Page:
Michael Kaushansky is one of today’s brightest measurement leaders.
He comes on the show and shares the story of how he came to be in the digital marketing space and how he along with other mathematicians came to birth what is essentially known as attribution today, tune in to this episode to also hear what he foresees as its inevitable future!
Michael Kaushansky serves as Chief Data Officer and President of Havas Helia.
He has direct oversight and responsibility for the agency’s data, analytics, and marketing technology plus managing and advancing Helia which is Havas’s relationship marketing CRM agency.
Michael has been involved in the field of data analytics and business measurement for nearly two decades and has held roles of increasing responsibility at GE, Target, and GlaxoSmithKline.
Prior to Havas, Michael led all marketing analytics at Ogilvy where his work spanned leading global brand advertisers including UPS, IBM, Nestlé, CISCO, and SAP.
He has a bachelor’s degree in mathematics and a master’s in applied mathematics and operational research and is an advisor to Rutgers University’s big data graduate program.
[1:49] I introduce today’s guest, Michael Kaushansky, and ask him to walk us through his measurement career trajectory from data set days to today.
[3:42] Michael takes the time to break down three use cases from his time at Fingerhut, in the field of healthcare and in the financial services industry. He explains how he identified which data set points to work with for each, as well as what results these applications yielded, at the time.
[12:35] After the financial crisis, Michael found a way to translate his knowledge of working with data sets to tracking ads, searches, and behaviors and moved into digital advertising.
[15:25] Budgets were getting bigger and bigger for digital, but the way we were allocating our budgets was still based on a cost-per-thousand basis and CTR. Michael shares the work he began to do when he understood the value of the data set available to him with the World Wide Web.
[17:30] Michael touches on the information you can gather about consumers, the relative comparison aspect of marketing and how it ties into the debate on privacy.
[20:03] In 2009–10, nobody knew where to start in order to reach and engage the customer in the digital world. … Enter mathematicians! Michael shares the story of how they built what is now known as the path to purchase tracking.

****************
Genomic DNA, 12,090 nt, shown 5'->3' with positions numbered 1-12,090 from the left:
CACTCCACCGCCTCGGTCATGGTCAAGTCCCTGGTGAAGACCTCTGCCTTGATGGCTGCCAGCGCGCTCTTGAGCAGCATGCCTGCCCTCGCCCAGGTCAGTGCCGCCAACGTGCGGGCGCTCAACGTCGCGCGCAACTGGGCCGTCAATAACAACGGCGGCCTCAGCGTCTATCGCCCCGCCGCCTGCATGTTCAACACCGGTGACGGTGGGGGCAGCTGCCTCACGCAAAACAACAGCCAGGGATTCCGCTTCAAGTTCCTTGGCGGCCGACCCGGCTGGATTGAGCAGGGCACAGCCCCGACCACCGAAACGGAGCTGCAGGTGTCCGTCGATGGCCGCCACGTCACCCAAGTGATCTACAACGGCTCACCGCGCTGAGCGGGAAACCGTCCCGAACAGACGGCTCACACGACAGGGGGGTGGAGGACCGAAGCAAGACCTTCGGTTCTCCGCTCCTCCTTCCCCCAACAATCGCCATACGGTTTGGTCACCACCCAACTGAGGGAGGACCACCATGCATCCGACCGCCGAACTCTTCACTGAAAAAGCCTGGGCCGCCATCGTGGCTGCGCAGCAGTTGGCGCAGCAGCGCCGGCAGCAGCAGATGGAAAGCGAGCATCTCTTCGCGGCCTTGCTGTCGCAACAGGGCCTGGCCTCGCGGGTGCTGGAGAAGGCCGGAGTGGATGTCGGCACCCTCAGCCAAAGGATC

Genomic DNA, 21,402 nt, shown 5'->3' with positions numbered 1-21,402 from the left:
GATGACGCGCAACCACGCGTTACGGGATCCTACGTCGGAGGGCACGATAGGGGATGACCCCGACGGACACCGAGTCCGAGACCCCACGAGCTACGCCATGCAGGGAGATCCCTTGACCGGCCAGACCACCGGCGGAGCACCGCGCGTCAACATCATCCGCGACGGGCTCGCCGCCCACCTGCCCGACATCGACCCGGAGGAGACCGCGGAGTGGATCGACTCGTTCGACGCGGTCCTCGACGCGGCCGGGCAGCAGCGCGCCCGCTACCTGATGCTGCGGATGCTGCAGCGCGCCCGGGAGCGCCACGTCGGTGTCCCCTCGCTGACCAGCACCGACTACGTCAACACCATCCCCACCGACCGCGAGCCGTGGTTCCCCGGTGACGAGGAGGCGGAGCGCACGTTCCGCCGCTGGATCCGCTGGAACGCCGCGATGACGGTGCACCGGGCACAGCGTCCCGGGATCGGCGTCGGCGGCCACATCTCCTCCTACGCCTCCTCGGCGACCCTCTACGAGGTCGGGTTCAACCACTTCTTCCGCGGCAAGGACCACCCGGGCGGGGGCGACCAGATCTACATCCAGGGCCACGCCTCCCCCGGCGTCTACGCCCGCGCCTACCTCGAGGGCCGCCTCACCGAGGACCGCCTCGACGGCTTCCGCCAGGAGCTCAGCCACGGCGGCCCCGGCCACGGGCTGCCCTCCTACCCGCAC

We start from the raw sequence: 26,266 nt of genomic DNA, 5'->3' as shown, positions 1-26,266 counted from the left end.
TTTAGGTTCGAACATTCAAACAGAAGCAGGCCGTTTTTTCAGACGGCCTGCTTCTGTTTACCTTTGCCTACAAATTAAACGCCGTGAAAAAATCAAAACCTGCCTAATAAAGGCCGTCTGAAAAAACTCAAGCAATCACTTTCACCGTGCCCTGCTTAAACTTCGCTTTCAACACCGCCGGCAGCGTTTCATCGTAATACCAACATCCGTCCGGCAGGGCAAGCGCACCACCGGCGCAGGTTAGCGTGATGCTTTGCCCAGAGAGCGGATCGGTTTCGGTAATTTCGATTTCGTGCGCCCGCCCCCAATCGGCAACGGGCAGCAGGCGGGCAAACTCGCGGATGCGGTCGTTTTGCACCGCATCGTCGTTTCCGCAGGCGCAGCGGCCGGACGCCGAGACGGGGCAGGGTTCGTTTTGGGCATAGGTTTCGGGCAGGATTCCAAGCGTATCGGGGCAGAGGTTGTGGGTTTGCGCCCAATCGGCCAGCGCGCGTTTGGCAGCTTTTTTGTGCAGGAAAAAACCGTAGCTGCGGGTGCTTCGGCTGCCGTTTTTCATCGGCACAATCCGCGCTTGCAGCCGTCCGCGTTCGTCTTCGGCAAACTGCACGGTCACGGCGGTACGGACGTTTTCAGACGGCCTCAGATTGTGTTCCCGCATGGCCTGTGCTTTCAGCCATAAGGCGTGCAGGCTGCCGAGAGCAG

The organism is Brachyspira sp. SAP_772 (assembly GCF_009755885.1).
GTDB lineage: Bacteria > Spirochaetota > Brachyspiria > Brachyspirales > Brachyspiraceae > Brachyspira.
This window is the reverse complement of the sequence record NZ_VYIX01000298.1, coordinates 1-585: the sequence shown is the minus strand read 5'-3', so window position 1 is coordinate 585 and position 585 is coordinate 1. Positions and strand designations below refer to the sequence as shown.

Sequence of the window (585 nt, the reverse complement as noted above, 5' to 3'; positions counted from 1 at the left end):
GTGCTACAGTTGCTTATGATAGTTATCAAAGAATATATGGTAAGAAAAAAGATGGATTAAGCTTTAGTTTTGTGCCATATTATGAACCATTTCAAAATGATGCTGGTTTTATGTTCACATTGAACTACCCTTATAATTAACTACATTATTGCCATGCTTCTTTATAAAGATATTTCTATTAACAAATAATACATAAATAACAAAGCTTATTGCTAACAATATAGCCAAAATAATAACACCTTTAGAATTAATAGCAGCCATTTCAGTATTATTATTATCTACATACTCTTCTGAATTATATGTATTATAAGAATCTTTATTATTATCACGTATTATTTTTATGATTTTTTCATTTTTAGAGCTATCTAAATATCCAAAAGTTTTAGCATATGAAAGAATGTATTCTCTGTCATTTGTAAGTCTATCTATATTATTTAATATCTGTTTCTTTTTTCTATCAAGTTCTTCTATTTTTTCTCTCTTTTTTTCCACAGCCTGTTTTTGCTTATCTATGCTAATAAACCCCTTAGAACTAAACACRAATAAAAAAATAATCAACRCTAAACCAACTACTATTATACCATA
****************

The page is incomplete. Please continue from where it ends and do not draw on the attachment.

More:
[24:00] Michael shares his definition of attribution and this leads to an in-depth discussion on the importance of crediting your marketing activities with their success rates in getting consumers to move within your sales funnel. This, in turn, enables you to better allocate budgets and remain competitive in the marketplace.
[31:07] You can’t set it and forget it anymore; how targeting and real-time information gives attribution, data and analytics the ability to keep your decision-making process nimble and your costs under control.
[34:19] Michael speaks to the new frontier — because consumers are spending more and more time on their devices, doing attribution in the digital space for brick and mortar purchases becomes imperative.
[39:10] The failure to adopt advanced analytics and attribution is unfortunately complex; Michael shares what he sees as the three main barriers to adoption.
[42:25] I unpack the last barrier to adoption that Michael highlighted — a previous failure — and offer ways to circumvent those and ensure a successful integration. Michael offers that all advertisers and agencies will have to move towards attribution — it is where things are heading whether they like it or not and the faster they do it, the better off they will be.
[48:56] Despite attribution not being talked about as much in conference circles, there has been an increase in big players integrating the practice. I talk about the progression of adoption we usually see for new practices, and what big enterprises usually drive into a space after they go all in.
[53:01] Michael shares one thing that he knows that no one else knows: always ask for a sample data set. I thank him for coming on the podcast and sharing so much of her experience.
Be sure to tune in for the next episode and thanks for listening!
Connect with Michael:
Michael Kaushansky on LinkedIn